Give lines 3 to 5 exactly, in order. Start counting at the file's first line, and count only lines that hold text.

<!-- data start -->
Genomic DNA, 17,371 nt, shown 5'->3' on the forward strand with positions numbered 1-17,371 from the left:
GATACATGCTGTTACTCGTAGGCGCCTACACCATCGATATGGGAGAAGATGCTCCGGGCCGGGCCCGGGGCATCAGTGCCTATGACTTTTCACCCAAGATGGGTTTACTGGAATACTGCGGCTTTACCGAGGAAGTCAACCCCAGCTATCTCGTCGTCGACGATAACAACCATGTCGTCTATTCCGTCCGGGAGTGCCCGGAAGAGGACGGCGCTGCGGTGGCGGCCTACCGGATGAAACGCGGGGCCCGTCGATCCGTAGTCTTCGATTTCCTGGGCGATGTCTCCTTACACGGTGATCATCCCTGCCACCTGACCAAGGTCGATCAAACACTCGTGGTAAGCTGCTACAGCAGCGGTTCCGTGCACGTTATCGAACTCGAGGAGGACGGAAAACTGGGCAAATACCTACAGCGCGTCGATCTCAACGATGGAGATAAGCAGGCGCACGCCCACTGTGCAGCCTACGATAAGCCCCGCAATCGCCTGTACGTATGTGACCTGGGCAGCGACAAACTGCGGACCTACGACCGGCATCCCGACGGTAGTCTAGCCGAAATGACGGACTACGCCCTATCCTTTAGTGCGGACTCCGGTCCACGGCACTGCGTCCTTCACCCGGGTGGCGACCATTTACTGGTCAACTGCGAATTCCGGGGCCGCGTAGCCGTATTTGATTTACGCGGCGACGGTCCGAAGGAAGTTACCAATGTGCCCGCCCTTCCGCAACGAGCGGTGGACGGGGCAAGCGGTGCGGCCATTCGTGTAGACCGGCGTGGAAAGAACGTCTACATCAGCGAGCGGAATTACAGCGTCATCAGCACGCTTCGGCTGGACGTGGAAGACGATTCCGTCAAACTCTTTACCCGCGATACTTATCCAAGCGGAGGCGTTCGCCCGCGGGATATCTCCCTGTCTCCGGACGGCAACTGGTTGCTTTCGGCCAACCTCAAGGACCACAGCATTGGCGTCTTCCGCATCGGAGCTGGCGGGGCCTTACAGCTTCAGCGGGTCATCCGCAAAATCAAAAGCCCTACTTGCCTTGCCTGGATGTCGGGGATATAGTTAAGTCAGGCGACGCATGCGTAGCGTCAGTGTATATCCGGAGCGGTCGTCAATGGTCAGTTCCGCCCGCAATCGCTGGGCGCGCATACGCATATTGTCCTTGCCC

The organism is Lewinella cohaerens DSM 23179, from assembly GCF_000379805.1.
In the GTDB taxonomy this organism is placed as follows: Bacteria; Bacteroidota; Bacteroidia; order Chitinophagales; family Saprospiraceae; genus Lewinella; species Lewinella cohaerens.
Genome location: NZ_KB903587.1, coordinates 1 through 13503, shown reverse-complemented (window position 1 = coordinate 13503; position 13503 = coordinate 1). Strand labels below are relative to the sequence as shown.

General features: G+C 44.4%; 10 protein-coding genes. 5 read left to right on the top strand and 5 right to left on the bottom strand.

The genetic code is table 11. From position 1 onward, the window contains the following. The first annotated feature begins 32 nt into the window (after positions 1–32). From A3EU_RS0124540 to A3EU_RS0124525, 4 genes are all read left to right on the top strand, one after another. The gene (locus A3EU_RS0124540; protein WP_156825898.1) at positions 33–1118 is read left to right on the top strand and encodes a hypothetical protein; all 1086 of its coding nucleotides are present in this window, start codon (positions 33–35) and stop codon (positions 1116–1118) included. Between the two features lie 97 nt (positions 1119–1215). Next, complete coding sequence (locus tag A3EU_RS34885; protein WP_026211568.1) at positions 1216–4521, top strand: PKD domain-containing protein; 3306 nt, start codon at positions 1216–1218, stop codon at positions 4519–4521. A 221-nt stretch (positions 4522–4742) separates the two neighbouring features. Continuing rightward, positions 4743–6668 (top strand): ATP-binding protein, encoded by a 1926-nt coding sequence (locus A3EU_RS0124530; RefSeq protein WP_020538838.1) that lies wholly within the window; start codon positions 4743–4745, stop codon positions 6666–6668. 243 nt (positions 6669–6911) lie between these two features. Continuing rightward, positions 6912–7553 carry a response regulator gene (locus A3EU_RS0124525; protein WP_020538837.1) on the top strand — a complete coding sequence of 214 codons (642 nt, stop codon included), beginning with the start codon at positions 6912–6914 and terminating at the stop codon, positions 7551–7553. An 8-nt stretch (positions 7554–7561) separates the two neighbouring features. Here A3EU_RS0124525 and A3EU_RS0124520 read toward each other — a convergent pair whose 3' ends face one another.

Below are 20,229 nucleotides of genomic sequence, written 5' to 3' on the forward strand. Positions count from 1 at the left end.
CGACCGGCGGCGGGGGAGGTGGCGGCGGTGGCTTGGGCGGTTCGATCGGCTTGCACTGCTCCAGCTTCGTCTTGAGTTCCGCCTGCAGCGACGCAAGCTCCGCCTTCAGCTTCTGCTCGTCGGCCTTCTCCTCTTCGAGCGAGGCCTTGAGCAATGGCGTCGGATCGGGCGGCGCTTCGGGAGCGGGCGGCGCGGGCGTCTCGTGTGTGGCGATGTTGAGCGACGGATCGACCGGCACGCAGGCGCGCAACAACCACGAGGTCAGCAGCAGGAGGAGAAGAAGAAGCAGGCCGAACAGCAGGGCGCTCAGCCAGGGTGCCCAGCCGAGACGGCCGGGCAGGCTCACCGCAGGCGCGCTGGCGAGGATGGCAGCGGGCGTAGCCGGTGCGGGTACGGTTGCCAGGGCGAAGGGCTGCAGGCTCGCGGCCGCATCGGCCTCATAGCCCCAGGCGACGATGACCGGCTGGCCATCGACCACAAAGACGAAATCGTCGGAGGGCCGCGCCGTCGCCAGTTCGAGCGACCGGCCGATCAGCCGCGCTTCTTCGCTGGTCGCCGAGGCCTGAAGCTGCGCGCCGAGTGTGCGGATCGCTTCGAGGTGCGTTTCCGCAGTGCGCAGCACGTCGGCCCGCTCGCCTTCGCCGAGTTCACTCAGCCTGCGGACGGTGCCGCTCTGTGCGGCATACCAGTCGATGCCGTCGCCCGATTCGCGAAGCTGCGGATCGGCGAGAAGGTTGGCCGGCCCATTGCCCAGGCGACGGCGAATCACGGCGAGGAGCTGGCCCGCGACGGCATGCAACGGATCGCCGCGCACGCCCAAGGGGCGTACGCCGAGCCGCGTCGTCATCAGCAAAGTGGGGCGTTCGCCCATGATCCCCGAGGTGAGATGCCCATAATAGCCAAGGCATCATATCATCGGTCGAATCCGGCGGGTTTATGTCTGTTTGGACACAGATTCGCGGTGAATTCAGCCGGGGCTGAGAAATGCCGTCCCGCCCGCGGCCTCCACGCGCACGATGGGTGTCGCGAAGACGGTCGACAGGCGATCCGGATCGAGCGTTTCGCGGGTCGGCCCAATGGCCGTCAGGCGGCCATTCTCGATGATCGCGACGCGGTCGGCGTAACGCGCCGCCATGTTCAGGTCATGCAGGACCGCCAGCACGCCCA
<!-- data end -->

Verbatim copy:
The organism is Lewinella cohaerens DSM 23179, from assembly GCF_000379805.1.
In the GTDB taxonomy this organism is placed as follows: Bacteria; Bacteroidota; Bacteroidia; order Chitinophagales; family Saprospiraceae; genus Lewinella; species Lewinella cohaerens.
Genome location: NZ_KB903587.1, coordinates 1 through 13503, shown reverse-complemented (window position 1 = coordinate 13503; position 13503 = coordinate 1). Strand labels below are relative to the sequence as shown.